Competence in algorithms and programming.
Mode of delivery
This course introduces the theme of design, analysis, and construction of the relational paradigm. Therefore, its main objective is to prepare students to understand, design and develop database systems.
The course focuses on the relational model, namely, modeling, normalization, query languages (relational algebra and SQL), database management issues and developing client/server database applications.
Upon completion of the teaching-learning process, the student should be able to:
- Given a real, or hypothetical case, develop a suitable data model;
- Normalize (3NF, BCNF, or a superior normal form) and "de-normalize" relations;
- Choose a database management system that fulfills the needs of the information system to be developed;
- Produce the physical database model;
- Query the database (using SQL);
- Develop multi-user database applications;
- Use transactions.
1. Introduction to Database Systems
1.2.The Database approach and the Database Environment
1.3.Database System Development Lifecycle
2. Database Models
2.1.1 Hierarchical model
2.1.2 Network model
2.1.3 Relational model
2.2 Relational Model
2.2.1 Relational data structures
2.2.2 Relational Algebra
2.2.3 Relational DBMS
2.2.4 Query languages
2.2.5 Integrity constraints
3.1 Data redundancy
3.2 Functional dependencies
3.3 The normalization process (1NF to BCNF. Dependencies preservation)
4. Entity-Relationship (ER) Modeling
4.2 ER diagram
4.3 Relationship properties
4.4 M:N relationship decomposition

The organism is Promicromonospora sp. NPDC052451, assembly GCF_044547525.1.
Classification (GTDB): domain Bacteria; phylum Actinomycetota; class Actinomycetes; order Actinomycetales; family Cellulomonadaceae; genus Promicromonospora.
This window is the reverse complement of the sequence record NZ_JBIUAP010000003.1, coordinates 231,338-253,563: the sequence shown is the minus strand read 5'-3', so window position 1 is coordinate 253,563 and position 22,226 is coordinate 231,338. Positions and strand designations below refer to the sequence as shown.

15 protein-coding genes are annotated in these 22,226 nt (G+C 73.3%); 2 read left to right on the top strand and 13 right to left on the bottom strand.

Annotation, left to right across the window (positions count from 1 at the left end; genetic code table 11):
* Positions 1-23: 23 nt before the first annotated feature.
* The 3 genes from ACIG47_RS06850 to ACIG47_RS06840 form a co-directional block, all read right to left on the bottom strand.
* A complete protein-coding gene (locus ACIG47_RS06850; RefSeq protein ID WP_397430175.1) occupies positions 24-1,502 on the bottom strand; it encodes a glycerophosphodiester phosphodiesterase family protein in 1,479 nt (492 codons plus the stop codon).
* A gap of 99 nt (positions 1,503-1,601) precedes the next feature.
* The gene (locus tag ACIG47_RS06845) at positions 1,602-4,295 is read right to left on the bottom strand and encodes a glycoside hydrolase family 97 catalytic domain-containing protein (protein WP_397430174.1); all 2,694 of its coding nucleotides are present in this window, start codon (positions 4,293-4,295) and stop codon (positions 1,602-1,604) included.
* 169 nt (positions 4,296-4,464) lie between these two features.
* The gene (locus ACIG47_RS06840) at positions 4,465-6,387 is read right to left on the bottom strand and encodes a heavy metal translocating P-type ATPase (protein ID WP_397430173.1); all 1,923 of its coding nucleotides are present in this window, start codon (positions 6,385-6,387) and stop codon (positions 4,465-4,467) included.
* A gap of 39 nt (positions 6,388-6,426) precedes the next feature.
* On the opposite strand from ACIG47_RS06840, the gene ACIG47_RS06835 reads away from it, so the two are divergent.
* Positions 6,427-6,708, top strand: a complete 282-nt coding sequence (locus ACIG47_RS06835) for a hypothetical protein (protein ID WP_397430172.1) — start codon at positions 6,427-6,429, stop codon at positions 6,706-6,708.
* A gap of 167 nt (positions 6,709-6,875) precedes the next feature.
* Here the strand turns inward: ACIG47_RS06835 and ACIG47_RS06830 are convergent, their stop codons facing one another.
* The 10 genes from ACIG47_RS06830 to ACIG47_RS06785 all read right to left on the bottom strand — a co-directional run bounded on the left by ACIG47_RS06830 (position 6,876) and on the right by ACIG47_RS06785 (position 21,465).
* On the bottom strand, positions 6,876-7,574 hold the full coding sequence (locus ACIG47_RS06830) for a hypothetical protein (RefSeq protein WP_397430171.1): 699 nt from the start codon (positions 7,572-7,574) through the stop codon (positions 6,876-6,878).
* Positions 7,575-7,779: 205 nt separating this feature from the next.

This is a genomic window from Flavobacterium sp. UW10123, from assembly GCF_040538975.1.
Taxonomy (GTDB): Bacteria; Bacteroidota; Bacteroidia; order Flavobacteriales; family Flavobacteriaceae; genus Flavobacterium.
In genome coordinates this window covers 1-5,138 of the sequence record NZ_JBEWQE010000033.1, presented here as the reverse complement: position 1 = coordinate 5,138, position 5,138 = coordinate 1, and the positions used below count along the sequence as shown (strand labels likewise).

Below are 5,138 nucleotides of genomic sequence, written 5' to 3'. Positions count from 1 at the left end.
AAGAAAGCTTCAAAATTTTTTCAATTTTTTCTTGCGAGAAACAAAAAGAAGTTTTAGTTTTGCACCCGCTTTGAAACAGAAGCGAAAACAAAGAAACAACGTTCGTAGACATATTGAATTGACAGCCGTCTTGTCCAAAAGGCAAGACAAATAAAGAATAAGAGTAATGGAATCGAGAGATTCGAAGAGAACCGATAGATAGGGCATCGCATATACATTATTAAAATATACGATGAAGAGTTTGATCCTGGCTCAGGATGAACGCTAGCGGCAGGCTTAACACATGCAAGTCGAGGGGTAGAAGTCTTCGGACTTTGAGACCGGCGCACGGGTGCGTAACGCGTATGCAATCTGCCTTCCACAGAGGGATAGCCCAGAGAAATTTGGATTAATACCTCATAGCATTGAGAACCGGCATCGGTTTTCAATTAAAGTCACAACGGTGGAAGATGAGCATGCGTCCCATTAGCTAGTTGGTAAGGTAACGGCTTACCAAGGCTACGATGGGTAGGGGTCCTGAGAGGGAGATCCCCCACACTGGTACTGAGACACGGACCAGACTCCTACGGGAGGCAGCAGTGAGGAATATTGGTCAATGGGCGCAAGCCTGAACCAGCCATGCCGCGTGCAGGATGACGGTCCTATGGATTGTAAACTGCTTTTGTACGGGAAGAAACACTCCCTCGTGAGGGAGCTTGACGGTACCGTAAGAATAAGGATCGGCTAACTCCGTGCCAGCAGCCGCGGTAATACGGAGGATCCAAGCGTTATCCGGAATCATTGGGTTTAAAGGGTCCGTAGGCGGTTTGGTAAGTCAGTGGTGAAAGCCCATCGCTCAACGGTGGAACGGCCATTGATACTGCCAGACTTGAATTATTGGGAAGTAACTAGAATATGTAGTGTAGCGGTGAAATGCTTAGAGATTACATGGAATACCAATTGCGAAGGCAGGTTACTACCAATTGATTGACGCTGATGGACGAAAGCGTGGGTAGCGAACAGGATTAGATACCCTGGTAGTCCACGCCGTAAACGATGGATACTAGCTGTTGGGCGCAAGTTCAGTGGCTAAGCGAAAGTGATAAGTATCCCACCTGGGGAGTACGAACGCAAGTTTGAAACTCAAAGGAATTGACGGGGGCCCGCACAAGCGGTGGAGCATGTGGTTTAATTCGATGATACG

4.5 Complex relationships
4.5 Problems with ER models
4.6 Relational schema
5. Client/server applications development
5.1 Server (SQL Server)
5.2 Client app (Lazarus)
6.1 ACID properties
6.2 Isolation, levels
6.3 Locks and Concurrency
1. Thomas Connolly, Carolyn Begg. “Database Systems, A Practical Approach to Design, Implementation and Management”, 6th Edition, 2015. Pearson, ISBN: 978-1-292-06118-4.
2. Feliz Gouveia. “Fundamentos de Bases de Dados”, FCA, 2014, ISBN: 978-972-722-799-0.
3. Luís Damas, “SQL”, 14ª Edição, FCA, 2017, ISBN 978-972-722-829-4.
4) R. Ramakrishnan and J. Gehrke, Database Management Systems, McGraw-Hill, 2003.
Teaching Methodologies and Assessment Criteria
The course is structured with alternated theoretical (T) classes, for syllabus exposure and interaction with students, and practical classes (PL), to explore and exemplify concrete scenarios of application of client/server - MS SQL server databases and solve exercises about all topics covered in the syllabus.
Frequency: written test (15 points) + 10 work assignments (1 point) + practical work (4 points)
Exam = written test (20 points)
The students that meet the following criteria are admitted:
- Assiduity practice classes: at least 12 presences
- Submission of 5 work assignments.
- Participation in the practical evaluation procedure.
Portuguese. Tutorial support is available in English.